Murray Bridge has run to the front lines of the fight against climate change.
Council staff have drafted a plan that will help the district adapt to changes resulting from a warmer, drier climate in the decades to come.
In a report to councillors, environmental officer Tony Wilson said the evidence was "unequivocal" that the Earth's climate was changing.
The important question to answer now was what to do about it.
"There is no alternative but to undertake adaptation planning, even in an environment of extensive adaptation," he said.
"It is not a case of planning for a different, stable carbon future; but of building the capacity and flexibility to cope with whatever evolving climate may bring."
In particular, he said, local councils would need to deal with increased costs around insurance and road maintenance; changes to building regulations and land use; and the possibility of insect-borne diseases becoming more common.
Cr Fred Toogood praised the document at the council's March meeting, saying it was "real" and would be of practical use to the farmers who would be most affected by climate change.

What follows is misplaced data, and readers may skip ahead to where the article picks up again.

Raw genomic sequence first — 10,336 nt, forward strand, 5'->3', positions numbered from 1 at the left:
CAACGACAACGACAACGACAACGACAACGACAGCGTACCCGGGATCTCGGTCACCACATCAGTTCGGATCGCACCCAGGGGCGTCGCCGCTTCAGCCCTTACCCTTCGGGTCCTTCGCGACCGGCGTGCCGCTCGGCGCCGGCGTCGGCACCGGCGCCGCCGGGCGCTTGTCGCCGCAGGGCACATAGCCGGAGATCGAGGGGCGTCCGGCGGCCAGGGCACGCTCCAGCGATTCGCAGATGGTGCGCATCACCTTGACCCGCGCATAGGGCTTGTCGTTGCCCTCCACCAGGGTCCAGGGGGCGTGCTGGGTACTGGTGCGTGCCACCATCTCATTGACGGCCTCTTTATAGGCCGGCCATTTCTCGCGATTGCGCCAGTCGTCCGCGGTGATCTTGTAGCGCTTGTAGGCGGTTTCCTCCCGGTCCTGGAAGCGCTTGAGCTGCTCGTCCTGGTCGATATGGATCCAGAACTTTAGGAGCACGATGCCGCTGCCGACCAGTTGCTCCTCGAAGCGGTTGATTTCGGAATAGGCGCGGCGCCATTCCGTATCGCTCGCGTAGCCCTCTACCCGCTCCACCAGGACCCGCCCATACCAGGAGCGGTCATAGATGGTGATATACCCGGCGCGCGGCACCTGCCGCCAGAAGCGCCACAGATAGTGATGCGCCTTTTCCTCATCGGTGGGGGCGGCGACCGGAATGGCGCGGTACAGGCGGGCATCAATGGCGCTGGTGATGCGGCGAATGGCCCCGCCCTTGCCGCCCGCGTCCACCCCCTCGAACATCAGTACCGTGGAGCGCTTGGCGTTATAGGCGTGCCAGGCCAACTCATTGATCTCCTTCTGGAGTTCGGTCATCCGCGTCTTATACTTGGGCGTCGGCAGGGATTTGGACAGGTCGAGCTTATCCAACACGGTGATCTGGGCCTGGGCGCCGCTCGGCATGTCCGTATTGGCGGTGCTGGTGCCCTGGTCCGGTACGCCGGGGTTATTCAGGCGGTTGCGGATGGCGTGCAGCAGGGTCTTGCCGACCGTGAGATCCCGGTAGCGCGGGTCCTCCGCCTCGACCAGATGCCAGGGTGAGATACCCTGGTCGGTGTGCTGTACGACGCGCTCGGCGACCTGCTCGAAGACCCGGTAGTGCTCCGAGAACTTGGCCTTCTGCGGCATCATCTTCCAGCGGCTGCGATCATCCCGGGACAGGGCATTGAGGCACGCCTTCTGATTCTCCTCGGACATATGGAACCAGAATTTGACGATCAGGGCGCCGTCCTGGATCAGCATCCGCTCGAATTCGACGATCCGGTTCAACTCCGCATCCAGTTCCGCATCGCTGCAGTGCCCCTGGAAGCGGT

The state government had already released a climate change plan for the Murraylands, Riverland and Mallee in 2014.
Among the necessary actions highlighted in that plan were the need to raise the height of the barrages on the Lower Lakes by 2024 to cope with rising sea levels, and consider moving or replacing them within 30 years.
They should also be modified to transfer water more quickly, the report said.
A 2013 report by the SA Murray-Darling Basin NRM Board predicted average temperatures at Murray Bridge, Meningie and Lameroo would rise by between 1.1 and 1.7 degrees Celsius by 2050, and that rainfall would lessen by 24 to 42 millimetres per year.
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